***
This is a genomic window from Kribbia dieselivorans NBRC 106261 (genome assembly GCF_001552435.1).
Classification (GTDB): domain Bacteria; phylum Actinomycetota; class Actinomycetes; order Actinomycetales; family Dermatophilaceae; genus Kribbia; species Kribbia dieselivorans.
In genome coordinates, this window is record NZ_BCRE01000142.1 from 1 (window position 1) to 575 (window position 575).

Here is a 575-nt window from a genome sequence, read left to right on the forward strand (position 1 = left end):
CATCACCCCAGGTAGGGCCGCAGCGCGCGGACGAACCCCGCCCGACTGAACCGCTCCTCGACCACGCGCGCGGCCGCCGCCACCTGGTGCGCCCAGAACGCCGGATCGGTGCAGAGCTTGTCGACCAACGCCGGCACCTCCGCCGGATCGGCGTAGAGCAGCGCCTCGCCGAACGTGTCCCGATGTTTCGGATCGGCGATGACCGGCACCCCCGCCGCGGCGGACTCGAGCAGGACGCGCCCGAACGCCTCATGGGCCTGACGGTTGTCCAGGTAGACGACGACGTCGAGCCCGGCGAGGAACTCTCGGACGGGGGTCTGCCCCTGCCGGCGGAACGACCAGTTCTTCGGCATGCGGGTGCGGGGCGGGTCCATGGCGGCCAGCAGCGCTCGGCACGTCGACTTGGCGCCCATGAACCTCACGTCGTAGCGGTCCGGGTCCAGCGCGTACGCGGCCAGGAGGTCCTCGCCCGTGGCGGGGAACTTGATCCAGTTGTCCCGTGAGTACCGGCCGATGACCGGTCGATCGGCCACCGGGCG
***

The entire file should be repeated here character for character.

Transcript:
This is a genomic window from Kribbia dieselivorans NBRC 106261 (genome assembly GCF_001552435.1).
Classification (GTDB): domain Bacteria; phylum Actinomycetota; class Actinomycetes; order Actinomycetales; family Dermatophilaceae; genus Kribbia; species Kribbia dieselivorans.
In genome coordinates, this window is record NZ_BCRE01000142.1 from 1 (window position 1) to 575 (window position 575).

Here is a 575-nt window from a genome sequence, read left to right on the forward strand (position 1 = left end):
CATCACCCCAGGTAGGGCCGCAGCGCGCGGACGAACCCCGCCCGACTGAACCGCTCCTCGACCACGCGCGCGGCCGCCGCCACCTGGTGCGCCCAGAACGCCGGATCGGTGCAGAGCTTGTCGACCAACGCCGGCACCTCCGCCGGATCGGCGTAGAGCAGCGCCTCGCCGAACGTGTCCCGATGTTTCGGATCGGCGATGACCGGCACCCCCGCCGCGGCGGACTCGAGCAGGACGCGCCCGAACGCCTCATGGGCCTGACGGTTGTCCAGGTAGACGACGACGTCGAGCCCGGCGAGGAACTCTCGGACGGGGGTCTGCCCCTGCCGGCGGAACGACCAGTTCTTCGGCATGCGGGTGCGGGGCGGGTCCATGGCGGCCAGCAGCGCTCGGCACGTCGACTTGGCGCCCATGAACCTCACGTCGTAGCGGTCCGGGTCCAGCGCGTACGCGGCCAGGAGGTCCTCGCCCGTGGCGGGGAACTTGATCCAGTTGTCCCGTGAGTACCGGCCGATGACCGGTCGATCGGCCACCGGGCG